cable services (DOT # 259.357-022),  and document
preparer (DOT # 249.587-018). Tr. 41 ¶ 6; see
also Tr. 64-65 (vocational expert's testimony). The
ALJ concluded alternatively that on this ground as well
plaintiff was not disabled from the alleged onset date
through the date of his decision. Tr. 41 ¶ 7.
STANDARD OF REVIEW
42 U.S.C. §405(g), judicial review of the final decision
of the Commissioner is limited to considering whether the
Commissioner's decision is supported by substantial
evidence in the record and whether the appropriate legal
standards were applied. See Richardson v. Perales,
402 U.S. 389, 390, 401 (1971); Hays v. Sullivan, 907
F.2d 1453, 1456 (4th Cir. 1990). Unless the court finds that
the Commissioner's decision is not supported by
substantial evidence or that the wrong legal standard was
applied, the Commissioner's decision must be upheld.
See Smith v. Schweiker, 795 F.2d 343, 345 (4th Cir.
1986); Blalock v. Richardson, 483 F.2d 773, 775 (4th
Cir. 1972). Substantial evidence is '"such relevant
evidence as a reasonable mind might accept as adequate to
support a conclusion.'" Perales, 402 U.S.
at 401 (quoting Consol. Edison Co. v. NLRB, 305 U.S.
197, 229 (1938)). It is more than a scintilla of evidence,
but somewhat less than a preponderance. Mat401.
court may not substitute its judgment for that of the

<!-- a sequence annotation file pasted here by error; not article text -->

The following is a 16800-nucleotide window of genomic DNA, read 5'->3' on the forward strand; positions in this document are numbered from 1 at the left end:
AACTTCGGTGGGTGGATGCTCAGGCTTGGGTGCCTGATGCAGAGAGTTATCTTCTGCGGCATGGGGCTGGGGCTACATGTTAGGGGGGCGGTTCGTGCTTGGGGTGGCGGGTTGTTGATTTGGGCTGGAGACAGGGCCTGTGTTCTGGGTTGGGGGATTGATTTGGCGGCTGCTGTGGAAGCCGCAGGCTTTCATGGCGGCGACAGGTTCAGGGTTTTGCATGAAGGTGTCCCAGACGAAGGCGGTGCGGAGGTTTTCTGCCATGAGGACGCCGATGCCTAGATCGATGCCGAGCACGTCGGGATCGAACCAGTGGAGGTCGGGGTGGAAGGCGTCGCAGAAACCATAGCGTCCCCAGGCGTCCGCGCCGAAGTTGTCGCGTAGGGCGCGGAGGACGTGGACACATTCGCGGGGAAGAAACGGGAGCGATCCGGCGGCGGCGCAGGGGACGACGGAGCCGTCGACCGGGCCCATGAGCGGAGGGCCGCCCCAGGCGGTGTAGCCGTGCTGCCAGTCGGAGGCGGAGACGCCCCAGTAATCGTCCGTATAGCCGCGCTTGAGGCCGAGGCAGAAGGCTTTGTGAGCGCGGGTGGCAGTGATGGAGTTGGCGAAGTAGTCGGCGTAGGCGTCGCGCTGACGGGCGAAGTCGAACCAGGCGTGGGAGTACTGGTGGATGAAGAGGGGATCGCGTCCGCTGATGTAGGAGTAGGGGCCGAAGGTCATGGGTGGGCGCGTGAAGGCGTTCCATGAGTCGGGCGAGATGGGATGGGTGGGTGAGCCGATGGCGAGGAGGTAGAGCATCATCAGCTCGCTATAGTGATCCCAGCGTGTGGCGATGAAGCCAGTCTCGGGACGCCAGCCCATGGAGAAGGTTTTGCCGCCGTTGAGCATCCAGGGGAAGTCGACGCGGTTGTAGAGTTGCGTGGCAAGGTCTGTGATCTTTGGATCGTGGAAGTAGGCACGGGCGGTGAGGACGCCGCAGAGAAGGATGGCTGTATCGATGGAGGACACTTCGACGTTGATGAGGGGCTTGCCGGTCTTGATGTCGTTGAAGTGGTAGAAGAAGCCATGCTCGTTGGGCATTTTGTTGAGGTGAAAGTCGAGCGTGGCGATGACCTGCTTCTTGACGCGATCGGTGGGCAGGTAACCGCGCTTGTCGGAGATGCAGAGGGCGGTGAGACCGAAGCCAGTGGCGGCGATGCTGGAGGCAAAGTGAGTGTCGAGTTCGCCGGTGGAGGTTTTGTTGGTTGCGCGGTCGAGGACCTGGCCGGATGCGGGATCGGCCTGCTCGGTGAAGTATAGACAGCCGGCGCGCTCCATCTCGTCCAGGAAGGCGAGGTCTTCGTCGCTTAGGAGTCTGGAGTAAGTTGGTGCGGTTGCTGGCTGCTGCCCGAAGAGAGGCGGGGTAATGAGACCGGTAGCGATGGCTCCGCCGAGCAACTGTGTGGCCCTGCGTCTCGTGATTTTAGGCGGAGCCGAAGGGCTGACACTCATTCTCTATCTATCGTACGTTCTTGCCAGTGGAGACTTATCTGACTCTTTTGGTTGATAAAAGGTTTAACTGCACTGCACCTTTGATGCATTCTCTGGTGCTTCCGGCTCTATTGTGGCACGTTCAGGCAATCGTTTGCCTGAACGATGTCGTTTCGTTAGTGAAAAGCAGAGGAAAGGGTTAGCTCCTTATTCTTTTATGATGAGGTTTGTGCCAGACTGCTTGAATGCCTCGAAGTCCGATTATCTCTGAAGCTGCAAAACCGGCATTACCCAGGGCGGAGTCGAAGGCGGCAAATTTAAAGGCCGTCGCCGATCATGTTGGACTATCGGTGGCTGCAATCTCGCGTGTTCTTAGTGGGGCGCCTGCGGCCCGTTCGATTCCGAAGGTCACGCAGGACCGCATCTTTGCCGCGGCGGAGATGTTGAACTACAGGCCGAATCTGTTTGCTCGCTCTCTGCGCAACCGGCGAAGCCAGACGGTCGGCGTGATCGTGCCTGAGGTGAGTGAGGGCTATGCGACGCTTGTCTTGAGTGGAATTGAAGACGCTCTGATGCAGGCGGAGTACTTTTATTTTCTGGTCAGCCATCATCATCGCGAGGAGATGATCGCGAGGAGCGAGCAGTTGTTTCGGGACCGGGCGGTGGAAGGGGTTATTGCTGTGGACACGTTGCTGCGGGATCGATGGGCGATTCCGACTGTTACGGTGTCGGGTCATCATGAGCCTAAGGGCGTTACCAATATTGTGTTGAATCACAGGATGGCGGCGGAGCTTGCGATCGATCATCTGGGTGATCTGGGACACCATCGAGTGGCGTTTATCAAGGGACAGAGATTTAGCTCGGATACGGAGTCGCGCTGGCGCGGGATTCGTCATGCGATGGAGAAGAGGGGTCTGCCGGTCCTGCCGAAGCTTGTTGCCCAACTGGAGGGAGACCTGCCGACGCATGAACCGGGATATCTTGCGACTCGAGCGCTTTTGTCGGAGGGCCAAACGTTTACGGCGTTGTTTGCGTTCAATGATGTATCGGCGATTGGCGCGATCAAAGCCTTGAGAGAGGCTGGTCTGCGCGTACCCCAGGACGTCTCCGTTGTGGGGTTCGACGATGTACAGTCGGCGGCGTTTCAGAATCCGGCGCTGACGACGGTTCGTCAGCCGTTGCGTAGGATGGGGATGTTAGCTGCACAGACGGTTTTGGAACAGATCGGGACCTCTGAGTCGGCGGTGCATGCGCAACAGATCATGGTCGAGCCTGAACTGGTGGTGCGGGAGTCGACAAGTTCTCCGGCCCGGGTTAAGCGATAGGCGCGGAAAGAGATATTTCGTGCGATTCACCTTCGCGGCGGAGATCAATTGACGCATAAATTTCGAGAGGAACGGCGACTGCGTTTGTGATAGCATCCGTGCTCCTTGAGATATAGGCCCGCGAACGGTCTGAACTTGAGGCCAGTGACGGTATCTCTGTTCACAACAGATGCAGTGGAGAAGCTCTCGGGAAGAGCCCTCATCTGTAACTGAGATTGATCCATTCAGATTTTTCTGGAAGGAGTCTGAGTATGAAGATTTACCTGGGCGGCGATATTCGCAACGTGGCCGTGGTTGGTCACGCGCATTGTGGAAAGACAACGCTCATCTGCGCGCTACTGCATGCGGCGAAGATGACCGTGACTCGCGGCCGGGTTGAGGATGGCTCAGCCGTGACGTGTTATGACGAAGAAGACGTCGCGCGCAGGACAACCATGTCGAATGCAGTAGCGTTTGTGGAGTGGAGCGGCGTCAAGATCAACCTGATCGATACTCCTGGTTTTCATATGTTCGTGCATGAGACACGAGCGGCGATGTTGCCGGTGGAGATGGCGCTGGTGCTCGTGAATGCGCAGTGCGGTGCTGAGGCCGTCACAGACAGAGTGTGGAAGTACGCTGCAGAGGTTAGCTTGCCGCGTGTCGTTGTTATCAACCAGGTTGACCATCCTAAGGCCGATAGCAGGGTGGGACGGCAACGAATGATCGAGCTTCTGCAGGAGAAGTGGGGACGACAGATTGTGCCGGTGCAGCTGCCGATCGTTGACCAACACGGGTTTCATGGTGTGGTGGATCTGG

Commissioner as long as the decision is supported by
substantial evidence. Hunter v. Sullivan, 993 F.2d
31, 34 (4th Cir. 1992) (per curiam). In addition, the court
may not make findings of fact, revisit inconsistent evidence,
or make determinations of credibility. See Craig v.
Chater, 76 F.3d 585, 589 (4th Cir. 1996); King v.
Califano, 599 F.2d 597, 599 (4th Cir. 1979). A
Commissioner's decision based on substantial evidence
must be affirmed, even if the reviewing court would have
reached a different conclusion. Blalock, 483 F.2d at
a court can determine whether a decision is supported by
substantial evidence, it must ascertain whether the
Commissioner has considered all relevant evidence and
sufficiently explained the weight given to probative
evidence. See Sterling Smokeless Coal Co. v. Akers,
131 F.3d 438, 439-40 (4th Cir. 1997). "Judicial review
of an administrative decision is impossible without an
adequate explanation of that decision by the
administrator." DeLoatche v. Heckler, 715 F.2d
148, 150 (4th Cir. 1983); see also Radford v.
Colvin, 734 F.3d 288, 295 (4th Cir. 2013).
OF PLAINTIFF'S CONTENTIONS
contends that the ALJ's decision should be reversed and
benefits awarded, or the case be remanded for a new hearing
on the principal grounds that the ALJ erred in assessing
plaintiffs credibility and, for this and other reasons,
plaintiffs RFC, and in relying on the vocational expert's
testimony. In addition, plaintiff contends the case should be
remanded for consideration of the Duncan FCE and Badger
report. Because the court finds that the ALJ's assessment
of plaintiffs ...